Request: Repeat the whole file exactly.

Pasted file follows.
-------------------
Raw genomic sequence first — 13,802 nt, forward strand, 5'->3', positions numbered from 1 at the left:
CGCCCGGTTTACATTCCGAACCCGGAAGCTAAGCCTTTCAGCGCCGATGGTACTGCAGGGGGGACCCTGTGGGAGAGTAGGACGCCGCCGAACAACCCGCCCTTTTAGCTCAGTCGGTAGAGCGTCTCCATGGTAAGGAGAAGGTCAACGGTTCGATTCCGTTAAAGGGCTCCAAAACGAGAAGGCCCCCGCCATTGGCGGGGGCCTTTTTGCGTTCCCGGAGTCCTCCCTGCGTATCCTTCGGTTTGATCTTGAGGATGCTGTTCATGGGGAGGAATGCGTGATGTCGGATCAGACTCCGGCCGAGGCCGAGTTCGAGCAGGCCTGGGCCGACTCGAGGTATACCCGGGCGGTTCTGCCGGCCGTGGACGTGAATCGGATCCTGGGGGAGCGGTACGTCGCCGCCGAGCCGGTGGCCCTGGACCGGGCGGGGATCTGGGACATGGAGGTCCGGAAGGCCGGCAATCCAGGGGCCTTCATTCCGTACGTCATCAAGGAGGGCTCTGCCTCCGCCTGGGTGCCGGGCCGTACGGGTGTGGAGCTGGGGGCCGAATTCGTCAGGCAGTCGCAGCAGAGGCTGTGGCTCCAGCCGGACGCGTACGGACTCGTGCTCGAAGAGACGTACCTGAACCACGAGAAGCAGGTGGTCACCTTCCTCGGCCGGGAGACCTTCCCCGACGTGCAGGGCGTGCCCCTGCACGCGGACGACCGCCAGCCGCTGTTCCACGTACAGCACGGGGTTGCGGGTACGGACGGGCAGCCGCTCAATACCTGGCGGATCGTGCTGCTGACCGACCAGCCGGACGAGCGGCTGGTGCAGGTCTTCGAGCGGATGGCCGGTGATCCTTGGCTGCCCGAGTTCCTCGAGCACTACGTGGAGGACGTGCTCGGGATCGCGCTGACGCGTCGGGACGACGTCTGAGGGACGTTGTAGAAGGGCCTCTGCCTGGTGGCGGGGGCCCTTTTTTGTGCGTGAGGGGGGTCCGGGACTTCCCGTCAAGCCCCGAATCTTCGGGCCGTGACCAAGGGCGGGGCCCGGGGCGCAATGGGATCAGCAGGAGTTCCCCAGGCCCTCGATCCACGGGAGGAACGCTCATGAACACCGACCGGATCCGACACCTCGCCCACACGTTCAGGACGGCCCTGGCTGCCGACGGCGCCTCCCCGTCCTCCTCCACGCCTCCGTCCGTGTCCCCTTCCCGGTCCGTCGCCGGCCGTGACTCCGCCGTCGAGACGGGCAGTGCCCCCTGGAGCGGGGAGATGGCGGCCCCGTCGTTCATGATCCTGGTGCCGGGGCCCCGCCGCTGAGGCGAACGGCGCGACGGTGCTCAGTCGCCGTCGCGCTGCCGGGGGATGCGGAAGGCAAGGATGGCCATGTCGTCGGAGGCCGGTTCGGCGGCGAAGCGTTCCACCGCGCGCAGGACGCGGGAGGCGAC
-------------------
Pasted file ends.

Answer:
Raw genomic sequence first — 13,802 nt, forward strand, 5'->3', positions numbered from 1 at the left:
CGCCCGGTTTACATTCCGAACCCGGAAGCTAAGCCTTTCAGCGCCGATGGTACTGCAGGGGGGACCCTGTGGGAGAGTAGGACGCCGCCGAACAACCCGCCCTTTTAGCTCAGTCGGTAGAGCGTCTCCATGGTAAGGAGAAGGTCAACGGTTCGATTCCGTTAAAGGGCTCCAAAACGAGAAGGCCCCCGCCATTGGCGGGGGCCTTTTTGCGTTCCCGGAGTCCTCCCTGCGTATCCTTCGGTTTGATCTTGAGGATGCTGTTCATGGGGAGGAATGCGTGATGTCGGATCAGACTCCGGCCGAGGCCGAGTTCGAGCAGGCCTGGGCCGACTCGAGGTATACCCGGGCGGTTCTGCCGGCCGTGGACGTGAATCGGATCCTGGGGGAGCGGTACGTCGCCGCCGAGCCGGTGGCCCTGGACCGGGCGGGGATCTGGGACATGGAGGTCCGGAAGGCCGGCAATCCAGGGGCCTTCATTCCGTACGTCATCAAGGAGGGCTCTGCCTCCGCCTGGGTGCCGGGCCGTACGGGTGTGGAGCTGGGGGCCGAATTCGTCAGGCAGTCGCAGCAGAGGCTGTGGCTCCAGCCGGACGCGTACGGACTCGTGCTCGAAGAGACGTACCTGAACCACGAGAAGCAGGTGGTCACCTTCCTCGGCCGGGAGACCTTCCCCGACGTGCAGGGCGTGCCCCTGCACGCGGACGACCGCCAGCCGCTGTTCCACGTACAGCACGGGGTTGCGGGTACGGACGGGCAGCCGCTCAATACCTGGCGGATCGTGCTGCTGACCGACCAGCCGGACGAGCGGCTGGTGCAGGTCTTCGAGCGGATGGCCGGTGATCCTTGGCTGCCCGAGTTCCTCGAGCACTACGTGGAGGACGTGCTCGGGATCGCGCTGACGCGTCGGGACGACGTCTGAGGGACGTTGTAGAAGGGCCTCTGCCTGGTGGCGGGGGCCCTTTTTTGTGCGTGAGGGGGGTCCGGGACTTCCCGTCAAGCCCCGAATCTTCGGGCCGTGACCAAGGGCGGGGCCCGGGGCGCAATGGGATCAGCAGGAGTTCCCCAGGCCCTCGATCCACGGGAGGAACGCTCATGAACACCGACCGGATCCGACACCTCGCCCACACGTTCAGGACGGCCCTGGCTGCCGACGGCGCCTCCCCGTCCTCCTCCACGCCTCCGTCCGTGTCCCCTTCCCGGTCCGTCGCCGGCCGTGACTCCGCCGTCGAGACGGGCAGTGCCCCCTGGAGCGGGGAGATGGCGGCCCCGTCGTTCATGATCCTGGTGCCGGGGCCCCGCCGCTGAGGCGAACGGCGCGACGGTGCTCAGTCGCCGTCGCGCTGCCGGGGGATGCGGAAGGCAAGGATGGCCATGTCGTCGGAGGCCGGTTCGGCGGCGAAGCGTTCCACCGCGCGCAGGACGCGGGAGGCGAC